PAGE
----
Richard Carrier (Ph.D., Columbia University) has designed a special seminar for his new course, “Intro to Biblical Scholarship on the New Testament” during February 2015.
Dr. Richard Carrier, who has years of training from Columbia University in paleography, papyrology, and ancient Greek, will teach students the basics of how to investigate, criticize, and study the New Testament from the perspective of how its text is constructed from manuscripts, as well as how to work from the original Greek (no prior knowledge of Greek is needed) without learning anything more than the Greek alphabet and the international terminology of grammar, and how to investigate and make the best use of academic and peer reviewed biblical scholarship. Students will learn how to: locate words in the Greek text of the Bible, and find their definitions using online resources, and to use that skill to critically examine English translations; check if the manuscripts disagree on what the text says at that point, and what to make of that if they do; talk and reason about disagreements in the manuscripts, as well as the differing valences of words between modern translations and ancient originals; discern what kinds of errors and deliberate alterations are common in the biblical manuscripts; and how to use scholarship on the New Testament critically and informedly. This course will also be a basic introduction to the contents of the New Testament and its composition, textual history, and assembly. After a month you will have a much better understanding and skill-set for studying, discussing, and arguing over, the content and history of the Christian Bible, as well as learn fascinating and interesting things about ancient history and how we know what we know about it from the perspective of how all ancient writing has been preserved yet distorted in transmission.
start/end dates – February 1 / February 28, 2015
DEADLINE for registration – February 5th
Schedule: Specific reading and discussion goals are set for every week, completing four units in four weeks, but within that framework you can participate in every element on your own time. There are no live events to be missed. One book is required reading (see below). Everything else about the course is provided inside the classroom website. Course lectures, academic papers, links to websites, and forums for discussions with the instructor and students are included in the Moodle website classroom. Visit the class anytime to contribute your posts and receive Dr. Carrier’s replies in discussion forums.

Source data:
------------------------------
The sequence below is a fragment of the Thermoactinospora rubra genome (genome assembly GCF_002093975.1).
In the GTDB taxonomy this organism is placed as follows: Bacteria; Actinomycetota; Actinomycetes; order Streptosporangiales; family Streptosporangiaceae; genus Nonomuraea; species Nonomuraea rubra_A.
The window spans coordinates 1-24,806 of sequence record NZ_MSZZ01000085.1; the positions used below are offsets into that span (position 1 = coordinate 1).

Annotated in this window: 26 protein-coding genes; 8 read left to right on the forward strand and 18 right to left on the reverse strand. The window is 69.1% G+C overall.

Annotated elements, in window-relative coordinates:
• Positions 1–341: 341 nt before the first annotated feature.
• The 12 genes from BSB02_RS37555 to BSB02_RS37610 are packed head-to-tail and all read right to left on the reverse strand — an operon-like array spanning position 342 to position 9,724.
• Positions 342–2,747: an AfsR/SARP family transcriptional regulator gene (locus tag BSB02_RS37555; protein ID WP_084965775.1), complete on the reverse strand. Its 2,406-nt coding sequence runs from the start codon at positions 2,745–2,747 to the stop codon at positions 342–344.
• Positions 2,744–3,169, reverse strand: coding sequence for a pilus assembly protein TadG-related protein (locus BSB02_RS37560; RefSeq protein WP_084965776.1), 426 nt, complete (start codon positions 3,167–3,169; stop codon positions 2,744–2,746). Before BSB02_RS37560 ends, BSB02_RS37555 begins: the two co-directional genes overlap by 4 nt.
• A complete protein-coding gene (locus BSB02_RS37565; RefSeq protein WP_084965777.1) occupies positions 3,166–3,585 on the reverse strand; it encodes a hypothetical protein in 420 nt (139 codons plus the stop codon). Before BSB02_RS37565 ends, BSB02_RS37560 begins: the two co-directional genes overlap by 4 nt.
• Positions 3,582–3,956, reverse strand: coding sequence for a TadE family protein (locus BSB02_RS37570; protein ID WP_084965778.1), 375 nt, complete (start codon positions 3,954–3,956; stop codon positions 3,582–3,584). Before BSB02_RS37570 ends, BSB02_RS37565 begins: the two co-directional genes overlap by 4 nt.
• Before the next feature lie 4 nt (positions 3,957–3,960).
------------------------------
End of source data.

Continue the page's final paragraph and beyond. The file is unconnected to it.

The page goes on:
Course Reading: The required course text (which students must purchase, in print or electronic form) is Richard Carrier, Hitler Homer Bible Christ. All other materials will be provided for free, including research papers discussed, and excerpts from critical scholarly editions of the Bible in the original Greek, public online tools, and other readings and resources.
GENERAL INFORMATION: Online classrooms and their discussion threads are accessible 24/7, so you can participate at any hour of the day when there’s some time in your busy schedule. Instructors will not be on live video and you won’t be either – there is nothing happening on camera and no particular time of day you have to be present. If a pre-recorded video is posted, you can view it at your convenience. There’s nothing ‘live’ to be missed, and course instructors respond individually and promptly to all questions and comments. Instructors lead everyone through lectures and readings, but no attendance is taken and there are no assignments to complete – instructors are always available when you are ready to engage them about what is on your mind.
Ask Richard about his course by posting on his facebook wall at www.facebook.com/richard.carrier.phd
Richard Carrier, PhD, is the renowned author of Sense and Goodness without God and Proving History, as well as numerous articles online and in print. He received his PhD in ancient history from Columbia University in 2008, and now specializes in the modern philosophy of naturalism, the origins of Christianity, and the intellectual history of Greece and Rome. For more about Richard and his work visit www.richardcarrier.info.